Sunday, November 16, 2008

Facebook Demons

I edited my Facebook profile a couple of days ago, and I’m surprised at how much better I feel. I’ve written about Facebook in a previous post- I mentioned how reaching out to former classmates had little appeal to me, mainly because I didn’t have fond memories of my school days.

When I signed up for Facebook, I listed my high school, and, as I wrote previously, did so with trepidation, concerned that I might be contacted by former classmates. A few did ask to add me as friends (one erroneously, it turns out!), and now one of them occasionally posts comments on my Facebook wall.

-Disclaimer/warning to that friend- Please do not take what I’m about to write personally. Well, I guess there’s no way you couldn’t take it personally, so let me rephrase that: Please understand that I’m writing about me, not you, and about my neurosis. I mean you no ill will.

What precipitated my revising my profile was a comment this friend wrote to an update I posted about how I had managed in a meeting I attended. Her comment was along the lines of that as she had known me since I was four years old, she had no doubt that I had managed quite well, and could do so under any similar circumstances.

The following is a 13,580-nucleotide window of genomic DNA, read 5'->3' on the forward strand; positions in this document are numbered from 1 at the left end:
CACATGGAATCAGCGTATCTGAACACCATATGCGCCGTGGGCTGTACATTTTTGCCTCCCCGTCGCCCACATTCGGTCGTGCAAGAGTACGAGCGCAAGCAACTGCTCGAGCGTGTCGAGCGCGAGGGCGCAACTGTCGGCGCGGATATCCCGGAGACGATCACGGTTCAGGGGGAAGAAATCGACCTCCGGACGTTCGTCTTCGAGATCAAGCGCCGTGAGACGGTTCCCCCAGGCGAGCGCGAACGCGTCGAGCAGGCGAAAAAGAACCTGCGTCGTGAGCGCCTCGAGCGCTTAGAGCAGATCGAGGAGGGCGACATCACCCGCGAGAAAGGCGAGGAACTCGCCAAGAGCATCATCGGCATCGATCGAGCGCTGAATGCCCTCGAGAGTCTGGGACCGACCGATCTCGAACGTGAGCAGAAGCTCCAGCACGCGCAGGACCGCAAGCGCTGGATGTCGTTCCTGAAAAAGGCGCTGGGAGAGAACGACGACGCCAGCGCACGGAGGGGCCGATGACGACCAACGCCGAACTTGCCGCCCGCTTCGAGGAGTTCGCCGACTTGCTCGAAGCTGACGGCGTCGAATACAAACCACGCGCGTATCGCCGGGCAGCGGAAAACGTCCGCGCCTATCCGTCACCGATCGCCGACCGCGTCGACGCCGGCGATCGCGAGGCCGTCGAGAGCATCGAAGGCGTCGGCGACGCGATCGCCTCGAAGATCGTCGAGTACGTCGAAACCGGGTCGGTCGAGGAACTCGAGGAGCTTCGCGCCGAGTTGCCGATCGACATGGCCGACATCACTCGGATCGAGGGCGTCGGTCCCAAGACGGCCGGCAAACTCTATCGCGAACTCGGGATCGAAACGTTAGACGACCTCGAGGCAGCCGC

You may be thinking, ‘What’s the big deal? So an old friend chuckled that you don’t seem to have changed much over the years.’

It turns out that it was a bit of an issue for me. Not that I’ve actively tried to change my personality, or to escape my past, but I found it irritating that someone I’ve had little contact with in over 40 years was making assumptions about me based on childhood interactions.

I mean- FORTY years! Are our adult personalities reflections of our personalities at the age of 4 or 14? Is there no room or hope for change and growth?

Why the heck was this bothering me so much?

I turned to my husband for advice and reflection.

“It’s simple,” he said. “It’s like why I always order vanilla ice cream- it brings back fond memories. Good memories make you want to seek out the past.”

“Aha!” (Yes, I actually said, ‘aha’!). “That’s a great way of explaining that I don’t seek out old classmates because I don’t have good school memories. But why am I having issues with her comment?”

“Because it is a bit ridiculous to think that you are the same person you were when you were a kid. And it’s presumptuous for someone to assume you are.”

[Um- wait. I think those were my words. I think what he said was that he could understand that I would be irritated that someone would assume that I hadn’t changed. He never actually said that I hadn’t changed, though ……]

After mulling it over for a couple more days, I finally decided that the only way I was going to get any peace over this was to delete the reference of my high school from my profile. Now I wouldn’t have to fret over old classmates finding me in a Facebook search.

Of course, it hasn’t put to rest the issue of why I took umbrage at her comment. But that’s OK. Reflection leads to growth and change. And that’s something I embrace.

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